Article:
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  • The church of the Holy Ghost (Helgeands-Kyrka) in a late Romanesque style (c. 1250) is a remarkable structure with a nave of two storeys.

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  • in width, interspersed with small chambers, all excavated at successive levels, in the they reach seven storeys), and communicate with one another by stairs cut out of the living rock.

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  • Light and air are introduced by means of vertical shafts (luminaria) running up to the outer air, and often serving for several storeys.

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  • The different storeys of galleries lie one below the other (fig.

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  • There is an entire underground city with several storeys of larger and smaller streets, squares and cross ways, cut out of the rock; at the intersection of the cross ways FIG.

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  • ft., and the total area of all the storeys would form a causeway 1 metre in breadth and 95 m.

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  • The sides of the atrium are unfortunately occupied by plain ungainly buildings five storeys in height, awkwardly accommodating themselves to the upward slope of the ground.

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  • North of the Tholos is the long portico described in inscriptions as the Abaton; it is on two different levels, and the lower or western portion of it had two storeys, of which the upper one was on a level with the ground in the eastern portion.

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  • The business houses are mostly of brick or stone, and range from two to six storeys in height.

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  • So long, however, as its walls formed the boundary, and space therefore was limited, the citizens had to provide house-room by building dwellings of many storeys.

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  • in diameter, upon which rests a simple epistyle, supporting a row of smaller columns, so that the interior of the cella was in two storeys.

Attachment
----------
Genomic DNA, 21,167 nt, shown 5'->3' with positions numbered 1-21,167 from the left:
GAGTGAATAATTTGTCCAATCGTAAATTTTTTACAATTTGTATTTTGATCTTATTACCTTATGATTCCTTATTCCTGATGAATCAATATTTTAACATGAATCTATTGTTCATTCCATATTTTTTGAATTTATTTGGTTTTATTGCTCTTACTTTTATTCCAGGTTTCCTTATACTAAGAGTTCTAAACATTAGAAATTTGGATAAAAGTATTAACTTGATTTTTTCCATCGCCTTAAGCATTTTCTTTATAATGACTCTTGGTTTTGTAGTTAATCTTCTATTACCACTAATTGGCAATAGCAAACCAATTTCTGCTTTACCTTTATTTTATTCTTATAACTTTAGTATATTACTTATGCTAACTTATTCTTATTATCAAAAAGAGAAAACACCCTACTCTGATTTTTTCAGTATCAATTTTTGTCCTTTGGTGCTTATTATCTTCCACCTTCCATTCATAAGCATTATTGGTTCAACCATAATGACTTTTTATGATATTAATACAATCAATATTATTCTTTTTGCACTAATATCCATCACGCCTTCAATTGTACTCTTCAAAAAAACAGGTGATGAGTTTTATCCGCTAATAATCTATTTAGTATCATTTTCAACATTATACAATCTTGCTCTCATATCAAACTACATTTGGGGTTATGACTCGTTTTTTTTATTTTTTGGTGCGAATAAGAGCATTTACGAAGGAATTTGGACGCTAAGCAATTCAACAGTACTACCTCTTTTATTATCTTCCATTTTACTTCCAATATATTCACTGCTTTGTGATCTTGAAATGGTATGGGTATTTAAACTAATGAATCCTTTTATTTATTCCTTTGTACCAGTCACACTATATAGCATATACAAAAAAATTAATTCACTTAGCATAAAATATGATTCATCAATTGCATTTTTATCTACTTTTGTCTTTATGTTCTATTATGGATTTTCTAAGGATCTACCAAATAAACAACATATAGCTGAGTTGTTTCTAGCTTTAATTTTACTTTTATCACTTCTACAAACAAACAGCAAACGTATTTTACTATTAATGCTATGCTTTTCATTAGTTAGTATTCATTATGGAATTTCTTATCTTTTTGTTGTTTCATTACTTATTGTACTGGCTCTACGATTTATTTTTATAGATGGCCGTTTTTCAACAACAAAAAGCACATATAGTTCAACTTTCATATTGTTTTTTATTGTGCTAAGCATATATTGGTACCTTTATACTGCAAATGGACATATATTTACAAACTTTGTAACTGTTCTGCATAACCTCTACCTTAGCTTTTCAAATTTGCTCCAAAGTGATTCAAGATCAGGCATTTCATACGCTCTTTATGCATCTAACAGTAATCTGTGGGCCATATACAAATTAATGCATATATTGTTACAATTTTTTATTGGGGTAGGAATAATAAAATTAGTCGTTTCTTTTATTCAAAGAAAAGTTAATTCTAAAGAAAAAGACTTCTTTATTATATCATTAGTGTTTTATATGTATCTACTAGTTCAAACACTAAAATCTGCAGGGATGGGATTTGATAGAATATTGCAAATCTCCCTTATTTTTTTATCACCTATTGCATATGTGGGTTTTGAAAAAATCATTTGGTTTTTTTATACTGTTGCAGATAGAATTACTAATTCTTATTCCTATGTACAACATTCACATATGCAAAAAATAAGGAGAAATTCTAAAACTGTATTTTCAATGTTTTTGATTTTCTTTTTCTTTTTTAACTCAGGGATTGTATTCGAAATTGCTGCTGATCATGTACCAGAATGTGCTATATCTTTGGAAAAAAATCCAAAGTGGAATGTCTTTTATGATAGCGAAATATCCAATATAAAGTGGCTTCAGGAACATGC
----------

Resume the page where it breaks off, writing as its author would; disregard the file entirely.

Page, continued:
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  • The back of the obelisk is plain, but the front and sides are subdivided into storeys by a series of bands and plates, each storey having panels sunk into it which seem to represent windows with mullions and transom.

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  • In 1679 the university was established in the old Cloth Workers' Hall, a building dating from 1317, with long arcades and graceful pillars supporting the upper storeys.

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  • The building is one of three storeys each with ten pointed windows forming the facade facing the square.

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  • The facade is divided into storeys, and the general effect is by no means ecclesiastical.

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  • The tower itself is arcaded in the two lower storeys, having round arches in the lower and triangular in the upper, and there is a round-headed S.

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  • The rest of the exterior is built in bands of red and white, with slightly projecting pilasters along the walls; it has a noble cloister, with two storeys of arcading.

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  • Anastasia, and by many more or less mutilated palaces, with fine courts surrounded by arcades in one or more storeys.

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    0
  • It consists mainly of one broad street, in which a majority of the houses are Jacobean; those on the north side, which have projecting upper storeys, forming the colonnade commended in the Diary of Samuel Pepys for 1668.